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Where do you fall on the Digimeter?
Are you a Passionate Lover or a Distant Acquaintance? Those are opposite ends of the spectrum when it comes to our relationship with digital technology, according to tech research centre imec. It has just released the results of its new Digimeter, an annual survey on how Flemish society is working with – or against – digital technology at work, home and play.
It’s Digimeter’s 10-year anniversary this year, with a survey carried out among more than 4,700 residents of Flanders on their use of and feelings about technology and digital devices. A cross-section of genders, ages, educational backgrounds and geographical location is carefully calculated.
Like most of the rest of the world, the people of Flanders are digitally equipped. Only 2% own no smart devices at all. Smart devices include computers, tablet, smartphone, smart TVs or smart wearables. Even the generation gap is closing: Some 37% of people over the age of 65 have both a smartphone and a tablet.
People are becoming “more adult” in their use of smart devices compared with previous years, according to imec. In 2018, more than three-quarters of people put rules in place to regulate their use of devices. That’s up from 58% in 2017.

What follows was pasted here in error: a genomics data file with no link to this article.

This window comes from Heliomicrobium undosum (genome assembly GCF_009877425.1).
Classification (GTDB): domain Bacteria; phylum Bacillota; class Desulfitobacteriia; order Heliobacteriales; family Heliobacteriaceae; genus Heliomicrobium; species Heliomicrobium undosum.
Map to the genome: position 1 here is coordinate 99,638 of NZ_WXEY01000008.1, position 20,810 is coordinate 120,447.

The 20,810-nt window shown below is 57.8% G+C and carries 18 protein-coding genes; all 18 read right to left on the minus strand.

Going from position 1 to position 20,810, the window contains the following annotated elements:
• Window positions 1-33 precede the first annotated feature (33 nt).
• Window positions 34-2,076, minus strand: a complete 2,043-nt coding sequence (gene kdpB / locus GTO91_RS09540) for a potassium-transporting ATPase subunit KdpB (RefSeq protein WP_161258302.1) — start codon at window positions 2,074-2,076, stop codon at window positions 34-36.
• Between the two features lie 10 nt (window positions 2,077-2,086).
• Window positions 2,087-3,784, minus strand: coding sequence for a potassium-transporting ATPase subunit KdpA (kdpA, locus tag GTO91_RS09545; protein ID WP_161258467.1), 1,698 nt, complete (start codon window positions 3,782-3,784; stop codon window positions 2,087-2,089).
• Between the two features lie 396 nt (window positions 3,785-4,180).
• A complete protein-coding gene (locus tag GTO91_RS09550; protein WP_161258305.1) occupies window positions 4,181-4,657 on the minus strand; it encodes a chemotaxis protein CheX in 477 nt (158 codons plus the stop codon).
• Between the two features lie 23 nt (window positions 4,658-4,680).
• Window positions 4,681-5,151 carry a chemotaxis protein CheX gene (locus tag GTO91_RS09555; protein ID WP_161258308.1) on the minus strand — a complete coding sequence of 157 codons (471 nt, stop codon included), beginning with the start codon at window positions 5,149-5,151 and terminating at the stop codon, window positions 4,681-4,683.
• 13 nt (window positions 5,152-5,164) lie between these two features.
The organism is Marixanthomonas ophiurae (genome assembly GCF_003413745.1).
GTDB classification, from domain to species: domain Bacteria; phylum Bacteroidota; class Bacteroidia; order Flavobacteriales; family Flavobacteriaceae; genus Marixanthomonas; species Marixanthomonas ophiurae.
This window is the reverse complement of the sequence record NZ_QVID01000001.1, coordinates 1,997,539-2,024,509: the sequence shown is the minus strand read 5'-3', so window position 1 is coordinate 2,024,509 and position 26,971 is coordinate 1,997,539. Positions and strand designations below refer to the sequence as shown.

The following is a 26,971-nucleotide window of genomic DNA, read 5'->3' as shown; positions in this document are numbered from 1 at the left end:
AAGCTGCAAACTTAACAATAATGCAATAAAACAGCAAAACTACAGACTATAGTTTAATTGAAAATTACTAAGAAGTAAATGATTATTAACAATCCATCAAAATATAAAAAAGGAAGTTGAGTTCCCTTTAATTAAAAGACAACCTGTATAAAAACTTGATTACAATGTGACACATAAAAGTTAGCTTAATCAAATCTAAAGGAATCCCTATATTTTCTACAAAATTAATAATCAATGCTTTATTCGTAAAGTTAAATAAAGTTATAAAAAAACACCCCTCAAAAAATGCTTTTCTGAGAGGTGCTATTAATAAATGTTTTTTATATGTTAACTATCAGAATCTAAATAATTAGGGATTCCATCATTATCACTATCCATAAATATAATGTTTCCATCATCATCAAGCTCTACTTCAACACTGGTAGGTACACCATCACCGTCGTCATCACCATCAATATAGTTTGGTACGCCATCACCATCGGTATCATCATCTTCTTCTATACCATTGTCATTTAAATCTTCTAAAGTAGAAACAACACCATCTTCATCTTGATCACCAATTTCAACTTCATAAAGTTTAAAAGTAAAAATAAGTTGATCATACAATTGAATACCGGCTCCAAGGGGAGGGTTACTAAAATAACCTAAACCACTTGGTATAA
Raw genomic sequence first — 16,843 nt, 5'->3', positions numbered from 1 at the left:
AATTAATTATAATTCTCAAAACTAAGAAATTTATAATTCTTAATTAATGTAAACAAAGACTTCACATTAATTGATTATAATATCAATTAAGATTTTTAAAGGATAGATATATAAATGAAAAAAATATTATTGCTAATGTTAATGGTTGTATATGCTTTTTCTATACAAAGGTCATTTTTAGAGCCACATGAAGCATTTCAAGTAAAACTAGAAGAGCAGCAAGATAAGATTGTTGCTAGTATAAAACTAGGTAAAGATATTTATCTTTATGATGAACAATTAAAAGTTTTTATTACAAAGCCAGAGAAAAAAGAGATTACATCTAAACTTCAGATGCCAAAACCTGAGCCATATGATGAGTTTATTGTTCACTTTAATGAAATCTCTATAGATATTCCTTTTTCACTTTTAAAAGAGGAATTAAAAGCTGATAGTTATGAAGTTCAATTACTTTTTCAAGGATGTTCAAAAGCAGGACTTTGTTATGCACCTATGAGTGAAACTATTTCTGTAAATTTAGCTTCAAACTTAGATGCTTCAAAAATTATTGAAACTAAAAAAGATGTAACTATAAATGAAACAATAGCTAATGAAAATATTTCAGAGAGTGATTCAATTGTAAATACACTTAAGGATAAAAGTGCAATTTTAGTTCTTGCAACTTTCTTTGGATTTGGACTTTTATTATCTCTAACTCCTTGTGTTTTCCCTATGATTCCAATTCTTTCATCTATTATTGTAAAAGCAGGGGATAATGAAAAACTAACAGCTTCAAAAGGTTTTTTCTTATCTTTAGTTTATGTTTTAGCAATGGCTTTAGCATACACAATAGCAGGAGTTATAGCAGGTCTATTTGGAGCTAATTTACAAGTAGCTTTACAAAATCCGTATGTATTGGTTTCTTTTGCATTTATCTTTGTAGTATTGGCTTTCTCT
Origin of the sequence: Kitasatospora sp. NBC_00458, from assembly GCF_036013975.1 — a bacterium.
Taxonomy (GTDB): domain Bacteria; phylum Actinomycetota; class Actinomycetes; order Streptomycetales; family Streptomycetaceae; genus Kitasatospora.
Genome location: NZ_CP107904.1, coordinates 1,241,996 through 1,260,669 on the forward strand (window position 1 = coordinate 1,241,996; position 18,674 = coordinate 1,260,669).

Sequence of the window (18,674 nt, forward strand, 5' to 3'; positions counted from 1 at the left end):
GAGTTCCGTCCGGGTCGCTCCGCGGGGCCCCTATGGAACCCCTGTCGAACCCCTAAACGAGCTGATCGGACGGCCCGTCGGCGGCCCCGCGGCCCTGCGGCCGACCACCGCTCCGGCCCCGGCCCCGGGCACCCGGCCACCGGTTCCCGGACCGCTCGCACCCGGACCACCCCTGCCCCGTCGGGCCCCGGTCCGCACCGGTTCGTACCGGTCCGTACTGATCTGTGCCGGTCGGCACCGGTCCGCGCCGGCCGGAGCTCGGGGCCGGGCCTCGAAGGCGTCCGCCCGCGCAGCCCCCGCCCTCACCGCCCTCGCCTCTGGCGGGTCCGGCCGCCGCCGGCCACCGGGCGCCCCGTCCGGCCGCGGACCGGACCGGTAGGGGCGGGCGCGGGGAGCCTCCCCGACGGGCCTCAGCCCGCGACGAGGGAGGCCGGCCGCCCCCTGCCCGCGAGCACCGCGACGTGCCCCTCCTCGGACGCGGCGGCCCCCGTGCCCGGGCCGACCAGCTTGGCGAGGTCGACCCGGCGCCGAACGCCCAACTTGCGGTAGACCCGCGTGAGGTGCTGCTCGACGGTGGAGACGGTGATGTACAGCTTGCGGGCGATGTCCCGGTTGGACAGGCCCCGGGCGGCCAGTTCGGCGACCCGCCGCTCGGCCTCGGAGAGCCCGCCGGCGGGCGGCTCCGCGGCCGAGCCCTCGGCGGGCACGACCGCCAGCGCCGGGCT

“There is a much more acute awareness of ‘digibesity’, and policymakers have addressed this with campaigns,” says professor Lieven De Marez of the imec research team. “But the market has also responded to digibesity, with, for instance, apps that monitor your screen time. Users are showing an increased maturity when it comes to technology and are looking to technologies that also show a sense of responsibility. This means transparency and the ethical use of data and technology.”
People are also integrating numerous screens in their daily lives, using the smartphones the most – 45% call it an “indispensable” object in their lives – and the TV the least. Only 5% of respondents said that the TV was indispensable.
But, while the use of the TV is in serious decline, the use of traditional media is seeing greater numbers – for the first time in years. It appears that social media and fake news reached a saturation point and that people are turning back to traditional news sources, such as TV news broadcasters and daily newspapers.
“Clear information about what users can expect is the key message to businesses who want to bring new technologies to market,” said De Marez.
In the end, a majority of Flemish residents – 63% – are neither Passionate Lovers (Unconditional love for technology) nor Distant Acquaintance (No real connection to technology). Rather our trust in technology – and in our ability to use it – falls somewhere in-between. One-quarter of us are what imec calls It’s Complicated: We use technology, but we proceed with caution.